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Women in Science Program Receives Grant from Chevron

University of Utah College of Science ACCESS students enjoying time outside of the science lab. The ACCESS program aims to increase the number of women in math and the sciences.

What: Grant announcement by Chevron for the University of Utah’s ACCESS Program for Women in Science and Mathematics. News media are invited to cover the event.

Date: Wednesday, Jan. 30, 2013

Time: Lunch at 1 p.m. Program starts at 1:30 p.m.

Place: Aline Skaggs Wilmot Building (ASB 210), U of U campus

Jan. 30, 2013 – The University of Utah College of Science’s ACCESS Program for Women in Science and Mathematics is being highlighted at an event to announce a grant to the program from Chevron. The program began in 1991 as a way to address the problem of gender inequity in mathematics and the sciences.

“As members of the higher education community, our primary responsibility is to ensure that talented young women be given every opportunity to achieve success in the sciences,” says Pierre Sokolsky, dean of the College of Science. “Here at the University of Utah, the ACCESS program provides a demonstrably successful path for many such women.”

“Chevron appreciates the ACCESS Program and the university’s commitment to programs that target underrepresented groups,” says Mark Sullivan, manager of the Chevron Salt Lake Refinery. “We are proud to provide a $240,000 grant to the ACCESS Program in support of increased efforts to expand the program’s outreach to young women in underserved communities in Utah to increase awareness of the program and participation by qualified students.”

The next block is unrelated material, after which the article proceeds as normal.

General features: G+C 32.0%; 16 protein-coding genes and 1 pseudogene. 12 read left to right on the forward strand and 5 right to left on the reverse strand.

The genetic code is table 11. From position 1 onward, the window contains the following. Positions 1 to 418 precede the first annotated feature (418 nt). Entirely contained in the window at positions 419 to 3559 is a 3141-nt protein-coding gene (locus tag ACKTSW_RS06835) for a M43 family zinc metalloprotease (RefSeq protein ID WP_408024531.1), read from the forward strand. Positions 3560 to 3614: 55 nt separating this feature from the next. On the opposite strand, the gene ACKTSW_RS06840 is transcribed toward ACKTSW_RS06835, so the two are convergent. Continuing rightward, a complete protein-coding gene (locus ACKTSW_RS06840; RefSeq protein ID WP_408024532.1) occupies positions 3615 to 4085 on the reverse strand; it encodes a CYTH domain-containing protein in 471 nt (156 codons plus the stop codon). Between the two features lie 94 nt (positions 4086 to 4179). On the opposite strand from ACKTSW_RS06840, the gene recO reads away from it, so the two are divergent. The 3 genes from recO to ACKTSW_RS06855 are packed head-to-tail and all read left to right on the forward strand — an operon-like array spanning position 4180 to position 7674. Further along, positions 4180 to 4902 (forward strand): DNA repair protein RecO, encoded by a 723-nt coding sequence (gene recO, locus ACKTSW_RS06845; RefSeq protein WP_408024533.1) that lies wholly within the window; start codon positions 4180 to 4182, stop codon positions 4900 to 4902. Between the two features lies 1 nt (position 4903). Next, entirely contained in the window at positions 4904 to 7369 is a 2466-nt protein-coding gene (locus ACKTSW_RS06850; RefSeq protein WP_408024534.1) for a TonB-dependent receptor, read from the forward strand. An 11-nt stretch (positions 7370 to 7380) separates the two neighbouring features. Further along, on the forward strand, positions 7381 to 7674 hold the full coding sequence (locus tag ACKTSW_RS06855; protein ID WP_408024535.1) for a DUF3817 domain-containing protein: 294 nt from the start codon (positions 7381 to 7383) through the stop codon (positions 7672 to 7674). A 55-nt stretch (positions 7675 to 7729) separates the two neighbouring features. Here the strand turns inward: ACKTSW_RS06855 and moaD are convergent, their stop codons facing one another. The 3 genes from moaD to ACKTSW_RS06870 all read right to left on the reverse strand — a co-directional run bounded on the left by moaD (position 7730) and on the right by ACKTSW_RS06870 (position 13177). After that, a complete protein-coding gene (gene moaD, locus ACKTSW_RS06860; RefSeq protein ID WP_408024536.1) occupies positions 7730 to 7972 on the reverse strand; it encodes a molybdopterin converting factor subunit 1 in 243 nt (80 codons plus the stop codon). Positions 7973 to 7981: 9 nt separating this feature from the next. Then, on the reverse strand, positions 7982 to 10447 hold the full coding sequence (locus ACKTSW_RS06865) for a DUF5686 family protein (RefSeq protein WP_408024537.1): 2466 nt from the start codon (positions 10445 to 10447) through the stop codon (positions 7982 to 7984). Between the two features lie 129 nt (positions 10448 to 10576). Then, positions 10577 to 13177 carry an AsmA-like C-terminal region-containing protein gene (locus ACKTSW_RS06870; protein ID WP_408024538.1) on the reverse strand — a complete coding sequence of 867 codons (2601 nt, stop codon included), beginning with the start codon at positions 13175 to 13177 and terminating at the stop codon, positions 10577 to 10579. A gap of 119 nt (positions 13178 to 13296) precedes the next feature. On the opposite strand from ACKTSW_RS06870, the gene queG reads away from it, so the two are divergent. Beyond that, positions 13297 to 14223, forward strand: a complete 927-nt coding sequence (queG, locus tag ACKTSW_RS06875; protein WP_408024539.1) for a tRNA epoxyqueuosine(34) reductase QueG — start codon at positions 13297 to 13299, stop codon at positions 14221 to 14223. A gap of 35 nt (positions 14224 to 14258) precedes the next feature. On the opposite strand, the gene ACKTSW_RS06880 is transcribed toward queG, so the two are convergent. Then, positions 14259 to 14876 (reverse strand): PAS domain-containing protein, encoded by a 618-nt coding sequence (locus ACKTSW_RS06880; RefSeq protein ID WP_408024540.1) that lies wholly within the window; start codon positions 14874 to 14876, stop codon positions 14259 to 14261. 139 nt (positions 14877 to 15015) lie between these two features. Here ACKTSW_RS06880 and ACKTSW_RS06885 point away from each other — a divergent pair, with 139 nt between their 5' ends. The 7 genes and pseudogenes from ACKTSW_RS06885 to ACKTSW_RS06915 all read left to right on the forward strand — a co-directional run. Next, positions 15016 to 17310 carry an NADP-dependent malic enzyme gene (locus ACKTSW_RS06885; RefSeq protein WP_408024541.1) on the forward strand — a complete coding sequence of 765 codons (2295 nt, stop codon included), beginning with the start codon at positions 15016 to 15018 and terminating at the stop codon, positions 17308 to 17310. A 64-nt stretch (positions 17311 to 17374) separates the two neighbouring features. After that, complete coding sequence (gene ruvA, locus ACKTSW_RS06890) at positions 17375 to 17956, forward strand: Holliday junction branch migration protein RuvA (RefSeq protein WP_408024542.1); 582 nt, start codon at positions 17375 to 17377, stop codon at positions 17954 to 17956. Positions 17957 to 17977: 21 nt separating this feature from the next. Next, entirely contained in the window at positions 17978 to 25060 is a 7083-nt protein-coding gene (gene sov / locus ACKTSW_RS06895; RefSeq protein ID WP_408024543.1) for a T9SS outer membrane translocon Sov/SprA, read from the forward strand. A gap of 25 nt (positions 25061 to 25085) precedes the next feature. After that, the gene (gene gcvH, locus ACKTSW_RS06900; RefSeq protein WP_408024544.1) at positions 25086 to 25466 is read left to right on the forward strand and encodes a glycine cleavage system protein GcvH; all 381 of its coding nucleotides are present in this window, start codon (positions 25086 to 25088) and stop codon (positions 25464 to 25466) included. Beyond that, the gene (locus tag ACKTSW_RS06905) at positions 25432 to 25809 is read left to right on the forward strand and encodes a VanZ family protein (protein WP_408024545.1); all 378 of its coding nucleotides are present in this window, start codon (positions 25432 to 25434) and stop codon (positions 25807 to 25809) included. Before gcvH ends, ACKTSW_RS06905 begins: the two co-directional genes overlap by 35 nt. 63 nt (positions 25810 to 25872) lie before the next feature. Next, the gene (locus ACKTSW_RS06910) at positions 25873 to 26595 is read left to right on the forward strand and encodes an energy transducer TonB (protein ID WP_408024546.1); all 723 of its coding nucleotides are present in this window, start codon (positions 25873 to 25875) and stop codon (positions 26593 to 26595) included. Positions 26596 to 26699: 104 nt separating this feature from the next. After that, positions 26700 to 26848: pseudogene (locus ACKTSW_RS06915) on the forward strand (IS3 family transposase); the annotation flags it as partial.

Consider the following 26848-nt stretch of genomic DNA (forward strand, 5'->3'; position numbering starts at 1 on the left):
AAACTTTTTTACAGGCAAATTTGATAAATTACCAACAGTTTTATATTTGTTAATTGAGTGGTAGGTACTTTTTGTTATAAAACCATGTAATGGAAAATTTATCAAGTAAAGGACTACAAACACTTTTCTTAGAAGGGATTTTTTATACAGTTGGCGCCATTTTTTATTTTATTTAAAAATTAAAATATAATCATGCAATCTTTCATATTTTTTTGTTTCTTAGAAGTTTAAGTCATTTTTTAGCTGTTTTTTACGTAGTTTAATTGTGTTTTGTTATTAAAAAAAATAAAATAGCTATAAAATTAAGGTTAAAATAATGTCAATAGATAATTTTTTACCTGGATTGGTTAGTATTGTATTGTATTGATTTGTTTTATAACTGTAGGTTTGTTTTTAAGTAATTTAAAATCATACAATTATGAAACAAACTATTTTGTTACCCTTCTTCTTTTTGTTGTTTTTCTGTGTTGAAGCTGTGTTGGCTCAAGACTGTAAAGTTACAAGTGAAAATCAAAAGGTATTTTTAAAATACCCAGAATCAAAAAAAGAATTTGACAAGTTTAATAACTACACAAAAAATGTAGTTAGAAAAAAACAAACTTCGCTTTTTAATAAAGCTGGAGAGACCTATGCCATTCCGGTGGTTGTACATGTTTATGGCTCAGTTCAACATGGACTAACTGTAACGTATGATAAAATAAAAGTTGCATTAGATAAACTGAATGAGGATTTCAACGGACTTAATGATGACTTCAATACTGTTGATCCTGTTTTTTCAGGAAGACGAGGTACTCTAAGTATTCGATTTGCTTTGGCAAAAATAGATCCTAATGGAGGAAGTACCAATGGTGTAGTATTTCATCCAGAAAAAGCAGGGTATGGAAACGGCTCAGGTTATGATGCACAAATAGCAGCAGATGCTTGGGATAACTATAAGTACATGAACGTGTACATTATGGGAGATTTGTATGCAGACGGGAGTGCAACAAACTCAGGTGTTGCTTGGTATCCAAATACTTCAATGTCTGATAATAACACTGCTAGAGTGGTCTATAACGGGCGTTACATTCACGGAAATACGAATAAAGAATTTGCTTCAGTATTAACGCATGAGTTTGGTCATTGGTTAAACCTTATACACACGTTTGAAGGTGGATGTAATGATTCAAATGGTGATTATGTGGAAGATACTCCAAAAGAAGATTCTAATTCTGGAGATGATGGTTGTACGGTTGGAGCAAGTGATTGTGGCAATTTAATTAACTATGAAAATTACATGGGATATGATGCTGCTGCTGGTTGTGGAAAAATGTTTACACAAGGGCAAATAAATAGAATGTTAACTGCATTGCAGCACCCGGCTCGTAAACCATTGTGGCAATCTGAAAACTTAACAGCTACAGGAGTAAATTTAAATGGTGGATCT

Since the program’s inception, ACCESS has helped more than 500 young women. Of the women who have graduated, 76 percent earned a degree in science or a science-related field, with 15 percent going on to receive an advanced degree in a science-related field. ACCESS students have gone on to careers in medicine, science and engineering.

“Guiding the academic lives of the young women, encouraging them to realize that great scientific or educational challenges are usually followed by great rewards, and helping students realize there is a place for them in the scientific community has been immensely rewarding,” says Rosemary Gray, director of the ACCESS program.

Lt. Gov. Greg Bell emphasizes the importance of these opportunities to young women in the state of Utah.

“Gov. Gary Herbert and I are dedicated to achieving the goal of seeing 66 percent of Utahns with a higher education degree, or certification, by the year 2020,” says Bell. “Part of meeting this challenge is ensuring that underserved residents have a pathway to prosperity, which benefits all of us. I applaud Chevron for helping young women achieve their dreams of having a career in science or mathematics.”